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In this experiment, students make a claim about the cause of ocean currents and then develop a model to explain the role of salinity and density in deep ocean currents.  This lesson is modified from "Visit to an Ocean Planet" Caltech and NASA/Jet Propulsion Laboratory.

Exploring salinity patterns is a great way to better understand the relationships between the water cycle, ocean circulation, and climate. Explore sea surface salinity mapped plots created from the Earth System Data Explorer, paired with questions (and answers) from the Aquarius Mission. Credit: Aquarius Education

What is sea-level rise and how does it affect us? This "Teachable Moment" looks at the science behind sea-level rise and offers lessons and tools for teaching students about this important climate topic. 

This story map is intended to be used with students who have access to a computing device in a 1:1 or 1:2 setting. Using various visualizations (i.e., images, charts, and graphs), students will explore changes in sea ice extent as it relates to other spheres within the Earth System.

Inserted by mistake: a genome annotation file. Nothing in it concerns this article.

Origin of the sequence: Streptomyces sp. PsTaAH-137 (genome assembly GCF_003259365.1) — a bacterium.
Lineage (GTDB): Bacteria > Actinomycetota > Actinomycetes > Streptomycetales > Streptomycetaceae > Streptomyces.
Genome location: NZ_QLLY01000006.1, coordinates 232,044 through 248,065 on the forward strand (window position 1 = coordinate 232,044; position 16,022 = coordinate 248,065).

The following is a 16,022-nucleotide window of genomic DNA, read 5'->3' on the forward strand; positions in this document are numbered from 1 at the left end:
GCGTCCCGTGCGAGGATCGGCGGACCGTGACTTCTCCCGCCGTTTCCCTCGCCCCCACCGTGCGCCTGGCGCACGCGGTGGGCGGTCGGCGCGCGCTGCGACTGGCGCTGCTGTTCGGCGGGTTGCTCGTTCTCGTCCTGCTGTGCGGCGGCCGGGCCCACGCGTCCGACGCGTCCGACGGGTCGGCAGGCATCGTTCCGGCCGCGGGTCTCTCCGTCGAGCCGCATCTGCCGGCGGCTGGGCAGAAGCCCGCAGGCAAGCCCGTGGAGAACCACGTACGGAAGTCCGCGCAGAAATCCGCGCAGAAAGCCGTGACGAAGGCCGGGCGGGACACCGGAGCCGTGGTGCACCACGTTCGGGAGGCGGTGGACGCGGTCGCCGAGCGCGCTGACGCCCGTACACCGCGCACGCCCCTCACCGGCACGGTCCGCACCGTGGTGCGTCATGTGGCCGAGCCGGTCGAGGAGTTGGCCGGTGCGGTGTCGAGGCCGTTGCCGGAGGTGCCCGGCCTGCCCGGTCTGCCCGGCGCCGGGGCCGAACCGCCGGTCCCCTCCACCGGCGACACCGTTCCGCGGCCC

The world's ocean is heated at the surface by the sun, and this heating is uneven for many reasons. Earth's rotation, revolution around the sun, and tilt all play a role, as do the wind-driven ocean surface currents.This animation shows the long-term average sea surface temperature, with red and yellow depicting warmer waters and blue depicting colder waters.  

This mini-lesson features time-series graphs of monthly averaged salinity, temperature, or density from the surface down to 1500 meters (4921 feet) for six different locations along the northern and southern Atlantic Ocean. A series of questions guides students in their analysis.